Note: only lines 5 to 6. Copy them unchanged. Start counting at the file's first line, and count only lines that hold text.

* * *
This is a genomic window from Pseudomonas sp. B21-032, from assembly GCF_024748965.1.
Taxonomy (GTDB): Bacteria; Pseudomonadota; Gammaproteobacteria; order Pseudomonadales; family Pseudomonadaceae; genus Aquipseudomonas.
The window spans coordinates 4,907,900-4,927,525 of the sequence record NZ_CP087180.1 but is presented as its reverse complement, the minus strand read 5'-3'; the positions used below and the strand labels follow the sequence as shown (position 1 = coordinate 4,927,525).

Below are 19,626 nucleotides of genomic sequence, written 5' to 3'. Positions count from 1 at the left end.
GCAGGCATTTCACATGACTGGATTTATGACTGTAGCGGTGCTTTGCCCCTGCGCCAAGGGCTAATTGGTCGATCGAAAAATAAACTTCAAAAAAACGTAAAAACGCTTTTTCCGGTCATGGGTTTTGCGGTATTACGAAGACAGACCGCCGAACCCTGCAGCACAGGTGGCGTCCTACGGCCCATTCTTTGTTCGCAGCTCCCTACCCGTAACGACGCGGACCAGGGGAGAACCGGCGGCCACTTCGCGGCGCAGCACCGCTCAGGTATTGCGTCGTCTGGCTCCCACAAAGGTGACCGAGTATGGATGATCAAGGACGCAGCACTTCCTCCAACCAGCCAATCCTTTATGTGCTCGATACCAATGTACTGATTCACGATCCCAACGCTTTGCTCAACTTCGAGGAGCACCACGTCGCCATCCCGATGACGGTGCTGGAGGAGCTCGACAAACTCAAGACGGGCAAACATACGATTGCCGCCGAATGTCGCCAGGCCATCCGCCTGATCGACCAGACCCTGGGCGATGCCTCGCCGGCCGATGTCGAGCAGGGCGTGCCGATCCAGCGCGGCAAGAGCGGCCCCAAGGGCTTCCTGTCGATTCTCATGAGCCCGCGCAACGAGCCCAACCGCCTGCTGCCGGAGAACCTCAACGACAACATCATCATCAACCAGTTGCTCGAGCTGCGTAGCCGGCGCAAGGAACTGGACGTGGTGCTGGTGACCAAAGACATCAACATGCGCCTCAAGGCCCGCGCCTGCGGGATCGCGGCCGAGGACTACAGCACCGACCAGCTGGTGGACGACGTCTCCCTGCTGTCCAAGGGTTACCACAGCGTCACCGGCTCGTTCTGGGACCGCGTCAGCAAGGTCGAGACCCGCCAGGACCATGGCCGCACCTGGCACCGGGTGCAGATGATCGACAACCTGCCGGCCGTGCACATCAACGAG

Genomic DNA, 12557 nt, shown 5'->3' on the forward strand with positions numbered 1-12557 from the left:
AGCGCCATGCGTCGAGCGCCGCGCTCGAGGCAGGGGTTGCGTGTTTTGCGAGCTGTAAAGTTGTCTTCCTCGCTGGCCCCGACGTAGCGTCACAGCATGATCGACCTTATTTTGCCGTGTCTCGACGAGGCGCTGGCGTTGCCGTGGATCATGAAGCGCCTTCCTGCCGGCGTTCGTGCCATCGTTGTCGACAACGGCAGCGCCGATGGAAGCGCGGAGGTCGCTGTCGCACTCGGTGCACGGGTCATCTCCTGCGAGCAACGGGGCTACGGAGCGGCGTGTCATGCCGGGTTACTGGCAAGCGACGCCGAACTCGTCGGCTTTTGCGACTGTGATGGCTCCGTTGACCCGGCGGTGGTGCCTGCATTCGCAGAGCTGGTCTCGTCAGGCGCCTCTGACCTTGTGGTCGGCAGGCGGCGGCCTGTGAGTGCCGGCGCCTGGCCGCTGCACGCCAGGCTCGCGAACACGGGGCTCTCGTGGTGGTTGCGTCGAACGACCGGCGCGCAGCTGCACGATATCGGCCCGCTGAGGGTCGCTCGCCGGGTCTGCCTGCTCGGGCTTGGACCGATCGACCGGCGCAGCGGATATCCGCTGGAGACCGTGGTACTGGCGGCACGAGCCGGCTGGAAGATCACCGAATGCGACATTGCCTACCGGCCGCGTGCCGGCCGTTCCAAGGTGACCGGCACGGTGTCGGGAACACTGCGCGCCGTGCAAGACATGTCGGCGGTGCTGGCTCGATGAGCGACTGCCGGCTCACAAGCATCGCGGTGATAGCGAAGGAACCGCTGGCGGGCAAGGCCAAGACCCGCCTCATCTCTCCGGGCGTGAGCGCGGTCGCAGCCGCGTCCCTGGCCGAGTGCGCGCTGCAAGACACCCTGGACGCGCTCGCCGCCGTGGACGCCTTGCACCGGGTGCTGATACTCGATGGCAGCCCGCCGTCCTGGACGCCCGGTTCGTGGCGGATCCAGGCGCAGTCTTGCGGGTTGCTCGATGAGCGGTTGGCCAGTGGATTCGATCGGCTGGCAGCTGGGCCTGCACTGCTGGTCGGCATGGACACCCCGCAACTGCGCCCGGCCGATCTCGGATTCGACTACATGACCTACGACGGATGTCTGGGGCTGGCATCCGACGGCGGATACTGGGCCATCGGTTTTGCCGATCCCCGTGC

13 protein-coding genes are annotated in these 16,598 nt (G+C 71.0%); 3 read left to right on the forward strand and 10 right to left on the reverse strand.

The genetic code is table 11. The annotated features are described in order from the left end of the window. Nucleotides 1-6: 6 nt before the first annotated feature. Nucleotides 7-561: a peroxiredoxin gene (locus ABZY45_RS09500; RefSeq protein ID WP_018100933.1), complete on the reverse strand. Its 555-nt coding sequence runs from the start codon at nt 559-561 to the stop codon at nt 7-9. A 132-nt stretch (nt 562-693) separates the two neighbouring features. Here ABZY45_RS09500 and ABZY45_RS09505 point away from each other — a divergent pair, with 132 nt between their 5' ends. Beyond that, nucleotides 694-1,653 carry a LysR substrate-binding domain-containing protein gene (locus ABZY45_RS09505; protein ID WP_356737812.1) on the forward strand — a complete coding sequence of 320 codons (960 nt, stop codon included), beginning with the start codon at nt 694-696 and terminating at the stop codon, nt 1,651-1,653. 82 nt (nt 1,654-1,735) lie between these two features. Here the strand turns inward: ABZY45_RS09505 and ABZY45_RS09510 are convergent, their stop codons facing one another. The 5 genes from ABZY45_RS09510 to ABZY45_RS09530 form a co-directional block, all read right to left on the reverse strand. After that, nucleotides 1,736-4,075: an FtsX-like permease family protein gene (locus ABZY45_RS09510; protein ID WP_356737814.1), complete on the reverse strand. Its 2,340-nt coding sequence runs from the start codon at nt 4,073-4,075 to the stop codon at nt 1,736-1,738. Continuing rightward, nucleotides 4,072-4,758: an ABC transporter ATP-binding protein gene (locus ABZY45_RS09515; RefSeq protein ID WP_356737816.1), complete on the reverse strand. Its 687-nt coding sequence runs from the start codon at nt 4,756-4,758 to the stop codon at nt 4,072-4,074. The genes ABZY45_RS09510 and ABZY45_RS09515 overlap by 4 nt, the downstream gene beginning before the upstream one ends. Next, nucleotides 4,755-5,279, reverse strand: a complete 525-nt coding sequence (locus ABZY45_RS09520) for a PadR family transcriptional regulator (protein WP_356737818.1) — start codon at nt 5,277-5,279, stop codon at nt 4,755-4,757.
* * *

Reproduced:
GCAGGCATTTCACATGACTGGATTTATGACTGTAGCGGTGCTTTGCCCCTGCGCCAAGGGCTAATTGGTCGATCGAAAAATAAACTTCAAAAAAACGTAAAAACGCTTTTTCCGGTCATGGGTTTTGCGGTATTACGAAGACAGACCGCCGAACCCTGCAGCACAGGTGGCGTCCTACGGCCCATTCTTTGTTCGCAGCTCCCTACCCGTAACGACGCGGACCAGGGGAGAACCGGCGGCCACTTCGCGGCGCAGCACCGCTCAGGTATTGCGTCGTCTGGCTCCCACAAAGGTGACCGAGTATGGATGATCAAGGACGCAGCACTTCCTCCAACCAGCCAATCCTTTATGTGCTCGATACCAATGTACTGATTCACGATCCCAACGCTTTGCTCAACTTCGAGGAGCACCACGTCGCCATCCCGATGACGGTGCTGGAGGAGCTCGACAAACTCAAGACGGGCAAACATACGATTGCCGCCGAATGTCGCCAGGCCATCCGCCTGATCGACCAGACCCTGGGCGATGCCTCGCCGGCCGATGTCGAGCAGGGCGTGCCGATCCAGCGCGGCAAGAGCGGCCCCAAGGGCTTCCTGTCGATTCTCATGAGCCCGCGCAACGAGCCCAACCGCCTGCTGCCGGAGAACCTCAACGACAACATCATCATCAACCAGTTGCTCGAGCTGCGTAGCCGGCGCAAGGAACTGGACGTGGTGCTGGTGACCAAAGACATCAACATGCGCCTCAAGGCCCGCGCCTGCGGGATCGCGGCCGAGGACTACAGCACCGACCAGCTGGTGGACGACGTCTCCCTGCTGTCCAAGGGTTACCACAGCGTCACCGGCTCGTTCTGGGACCGCGTCAGCAAGGTCGAGACCCGCCAGGACCATGGCCGCACCTGGCACCGGGTGCAGATGATCGACAACCTGCCGGCCGTGCACATCAACGAG

Genomic DNA, 12557 nt, shown 5'->3' on the forward strand with positions numbered 1-12557 from the left: